• Recent rise in Californian GHG emissions blamed on looming drought

    Date posted:

    • Post Author

      Patrick Lavery

      Combustion Industry News Editor

ABOVE Lorem ipsum dolor sit amet.

An interesting article on the Grist website, which provides environmental news and opinion, has looked at the increasing emissions of greenhouse gases in California. GHG emissions fell consistently in 2015, 2016 and 2017, but in February and March of this year, emissions rose. The unintuitive rise has taken place even as more renewables are being deployed in the state, reflected by the fact that a record was achieved in late April this year of renewables providing 72.7% of the instantaneous electricity demand (at 1:25pm, with the sun shining). Although the article does not demonstrate the source of the rise in GHG emissions conclusively, it postulates quite reasonably that a reduction in hydropower production may be the cause.

With a drought expected in California, water authorities may not be releasing as much water from dams as they did last year (and data from the California Energy Commission does show that hydropower generation varies significantly from year to year, with 2017 being something of a peak after much lower output between 2012 and 2016), even though dam levels are at the moment high. To make up this slack in ‘baseload’ generation, gas is instead being used, as it still makes up something like 53% of the state’s installed generation capacity (with large hydro making up around 15%). What is also interesting about the article is how much electricity is being dumped in California because of the lack of storage capacity in the state. In April, around 95,000 MWh of electricity was shed, equivalent to about 132 MW worth of constant power production, although this is only around 2.5% of installed solar PV and wind power production. Together, this information suggests that California requires more electricity storage capacity to manage its renewables, or some source of very low carbon flexible power generation (for instance CCS-equipped thermal power generation). The costs of battery storage may for the moment discourage such expansion, meaning that GHG emissions in California will depend on rain for the time being.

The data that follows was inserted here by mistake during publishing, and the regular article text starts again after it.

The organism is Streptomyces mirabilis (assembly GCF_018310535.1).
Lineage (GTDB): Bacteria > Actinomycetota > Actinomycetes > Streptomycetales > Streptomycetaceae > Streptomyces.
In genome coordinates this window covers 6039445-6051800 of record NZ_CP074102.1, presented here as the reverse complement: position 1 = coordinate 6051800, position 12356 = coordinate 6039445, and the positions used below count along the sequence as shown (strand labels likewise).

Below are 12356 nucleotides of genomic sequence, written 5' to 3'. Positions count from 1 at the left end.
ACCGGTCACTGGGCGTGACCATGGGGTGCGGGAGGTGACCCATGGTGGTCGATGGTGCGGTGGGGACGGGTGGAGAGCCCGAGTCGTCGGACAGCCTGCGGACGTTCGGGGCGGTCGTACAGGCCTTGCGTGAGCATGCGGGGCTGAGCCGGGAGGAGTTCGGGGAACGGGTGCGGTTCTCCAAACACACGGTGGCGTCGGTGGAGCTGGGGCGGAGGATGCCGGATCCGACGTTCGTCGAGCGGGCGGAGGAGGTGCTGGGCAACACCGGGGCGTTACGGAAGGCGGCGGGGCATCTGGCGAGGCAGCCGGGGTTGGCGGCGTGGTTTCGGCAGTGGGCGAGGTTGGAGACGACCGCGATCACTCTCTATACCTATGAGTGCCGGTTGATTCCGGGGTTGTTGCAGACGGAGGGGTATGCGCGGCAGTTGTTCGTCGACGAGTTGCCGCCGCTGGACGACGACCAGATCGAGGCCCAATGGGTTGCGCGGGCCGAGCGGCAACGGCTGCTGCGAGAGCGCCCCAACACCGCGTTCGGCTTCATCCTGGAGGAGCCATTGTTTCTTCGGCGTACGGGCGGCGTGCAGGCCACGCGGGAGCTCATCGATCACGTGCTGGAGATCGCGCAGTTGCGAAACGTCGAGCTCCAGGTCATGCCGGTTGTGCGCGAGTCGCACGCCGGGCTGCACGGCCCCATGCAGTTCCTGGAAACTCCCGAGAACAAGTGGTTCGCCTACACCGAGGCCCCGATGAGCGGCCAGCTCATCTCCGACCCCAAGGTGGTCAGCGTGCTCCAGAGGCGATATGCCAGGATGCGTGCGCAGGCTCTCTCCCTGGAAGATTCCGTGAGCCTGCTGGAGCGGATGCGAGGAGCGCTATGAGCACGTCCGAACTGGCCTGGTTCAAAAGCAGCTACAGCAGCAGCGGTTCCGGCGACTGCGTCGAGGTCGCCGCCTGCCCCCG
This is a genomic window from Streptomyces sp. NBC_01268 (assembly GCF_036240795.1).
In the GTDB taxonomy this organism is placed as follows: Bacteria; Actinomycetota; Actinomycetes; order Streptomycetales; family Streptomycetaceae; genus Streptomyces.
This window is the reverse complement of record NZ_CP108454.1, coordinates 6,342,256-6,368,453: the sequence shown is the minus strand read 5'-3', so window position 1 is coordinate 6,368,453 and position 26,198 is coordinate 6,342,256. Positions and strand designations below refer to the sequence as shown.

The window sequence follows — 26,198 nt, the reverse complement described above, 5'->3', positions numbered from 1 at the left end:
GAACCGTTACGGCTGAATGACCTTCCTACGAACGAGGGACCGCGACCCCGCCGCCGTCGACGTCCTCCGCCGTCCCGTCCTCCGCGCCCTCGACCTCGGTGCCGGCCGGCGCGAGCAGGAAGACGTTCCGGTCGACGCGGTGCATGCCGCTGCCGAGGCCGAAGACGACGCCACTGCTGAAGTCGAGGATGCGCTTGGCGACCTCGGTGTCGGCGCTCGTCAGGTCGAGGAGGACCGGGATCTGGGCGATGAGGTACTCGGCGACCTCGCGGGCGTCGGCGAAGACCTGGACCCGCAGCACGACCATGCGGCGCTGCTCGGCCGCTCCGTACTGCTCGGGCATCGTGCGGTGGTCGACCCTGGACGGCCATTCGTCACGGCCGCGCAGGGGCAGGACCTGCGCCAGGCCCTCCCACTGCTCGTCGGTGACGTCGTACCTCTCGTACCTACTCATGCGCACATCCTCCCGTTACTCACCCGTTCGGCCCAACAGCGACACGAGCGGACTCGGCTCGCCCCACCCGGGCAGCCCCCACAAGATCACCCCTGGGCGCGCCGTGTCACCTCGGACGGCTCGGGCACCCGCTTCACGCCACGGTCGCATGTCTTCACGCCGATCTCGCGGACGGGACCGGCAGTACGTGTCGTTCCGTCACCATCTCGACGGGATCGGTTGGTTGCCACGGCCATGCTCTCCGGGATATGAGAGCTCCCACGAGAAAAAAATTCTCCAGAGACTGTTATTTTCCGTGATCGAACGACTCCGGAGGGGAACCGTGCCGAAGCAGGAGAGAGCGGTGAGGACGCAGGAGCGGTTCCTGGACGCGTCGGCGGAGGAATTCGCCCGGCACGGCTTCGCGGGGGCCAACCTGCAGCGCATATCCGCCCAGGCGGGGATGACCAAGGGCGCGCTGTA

Notes from the editor in here